Using a typical chip (30x30mm) from my company, if you held one side at the temperature of boiling water and the other side at room temperature, you would produce a little over a watt. The open circuit voltage would be 3-4 volts, but that decreases when you draw current from it. The power depends mainly on the temperature difference between the hot side and the cold side of the chip.

    The hard part is keeping the hot side hot and the cold side cold. It’s remarkably difficult. For example, just letting the cold side hang in the air won’t keep it at room temperature–it’ll warm up a lot, which decreases the temperature difference, decreasing your power output. You usually need a heatsink and a fan, or even water cooling.

    Tara, you can email me. Sorry I took a while to get back to you.

  10. I’ve got a ton of labbooks to grade and am about done procrastinating, but here’s my two cents…

    The process is reversible, conservation of energy and all that. In semiconductors neat things happen between heat energy and available electrons in the conduction band. The efficiency is low, sure, but you’ve got plenty of waste heat from a woodstove. I’d think that it may be possible to use the heat from the stove pipe and if the bit about keeping the cool side cool is accurate, then put these magic (as in sufficiently advanced technology, I’ve taken some grad level semiconductor physics classes and still don’t really understand it) boxes out in the ambient air. I have no reason to believe that this information is wrong, difference in temperature is what defines the efficiency of coal or natural gas or nuclear power stations and may well effect the efficiency here.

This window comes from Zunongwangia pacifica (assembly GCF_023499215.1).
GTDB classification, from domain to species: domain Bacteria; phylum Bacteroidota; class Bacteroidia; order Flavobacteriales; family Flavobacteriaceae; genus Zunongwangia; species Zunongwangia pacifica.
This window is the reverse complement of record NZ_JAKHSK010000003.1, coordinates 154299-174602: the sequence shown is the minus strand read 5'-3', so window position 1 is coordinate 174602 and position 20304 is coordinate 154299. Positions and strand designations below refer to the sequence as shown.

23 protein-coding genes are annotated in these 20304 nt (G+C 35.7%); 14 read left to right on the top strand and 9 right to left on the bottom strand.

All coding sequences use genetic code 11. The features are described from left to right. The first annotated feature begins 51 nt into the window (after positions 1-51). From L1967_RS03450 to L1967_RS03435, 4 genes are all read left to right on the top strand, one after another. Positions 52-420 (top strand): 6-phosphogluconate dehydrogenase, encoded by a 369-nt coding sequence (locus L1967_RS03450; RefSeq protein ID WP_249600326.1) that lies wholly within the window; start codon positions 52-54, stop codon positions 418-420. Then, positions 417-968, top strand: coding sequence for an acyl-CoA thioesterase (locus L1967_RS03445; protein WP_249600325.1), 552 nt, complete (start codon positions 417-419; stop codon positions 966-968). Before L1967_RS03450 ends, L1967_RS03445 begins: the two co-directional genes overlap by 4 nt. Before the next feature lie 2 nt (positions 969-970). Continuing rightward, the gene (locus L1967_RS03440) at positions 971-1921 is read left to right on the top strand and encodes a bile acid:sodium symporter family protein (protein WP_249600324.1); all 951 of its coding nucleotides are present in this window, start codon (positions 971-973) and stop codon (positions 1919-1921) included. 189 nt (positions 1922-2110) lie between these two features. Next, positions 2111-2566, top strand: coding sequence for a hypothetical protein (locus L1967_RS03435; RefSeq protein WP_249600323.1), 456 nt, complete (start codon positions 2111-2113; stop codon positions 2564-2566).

If pressed, I’ll look into it further. It may take more time than you have, I need to get the roof done on the house before the snow flies.

  11. OK, re-read Jeff’s post.

    Boiling water is 212F and room temperature is 70F? So about 140F difference. How hot is a stove pipe?

    I think the exhaust gas temperature should go down as you’re burning more efficiently, so it’s a trade off between efficiency from your fuel and efficiency from your power generation.

    Every little bit helps, though. And with batteries to store the energy, a combination of solar/wind/TE can get you some power all of the time.

    Have fun with it.

  12. I’ve been thinking about using a TEC module on the outside of my stovepipe (outside). Winters here are about 20 Degrees and a stovepipe is much hotter than that. Do you think that would work?

  13. It would work, but, two problems –

    1 – the module has to be extremely flat and pressurized. I’m sure you could fabricate something, but if you just slap it up there it’s not gonna work so well.

    2 – it turns out they really don’t make much electricity. If you’re already used to no/limited electricity and you just want enough to charge your cell phone or use your laptop for ten minutes, go ahead and use them. But if you’re thinking they’ll provide lights and stuff, or even half as much as a solar panel, you’ll be very disappointed.

  14. i thought that an arangement of a upside down square can with a candel under it and the can coverded with heat mods and thermal paste could do a good job the candel creates a thermal cline inside of the cans and a small flame would go a long way to power. inside of the can the heat has noware to go but out thu the mods

  15. First, what would keep the outside of the chips cool? The heat on the one side of the chip will heat it through and then there won’t be a temperature difference.

    Second, I think you’ll be suprised at how little electricity you get from a set up like that.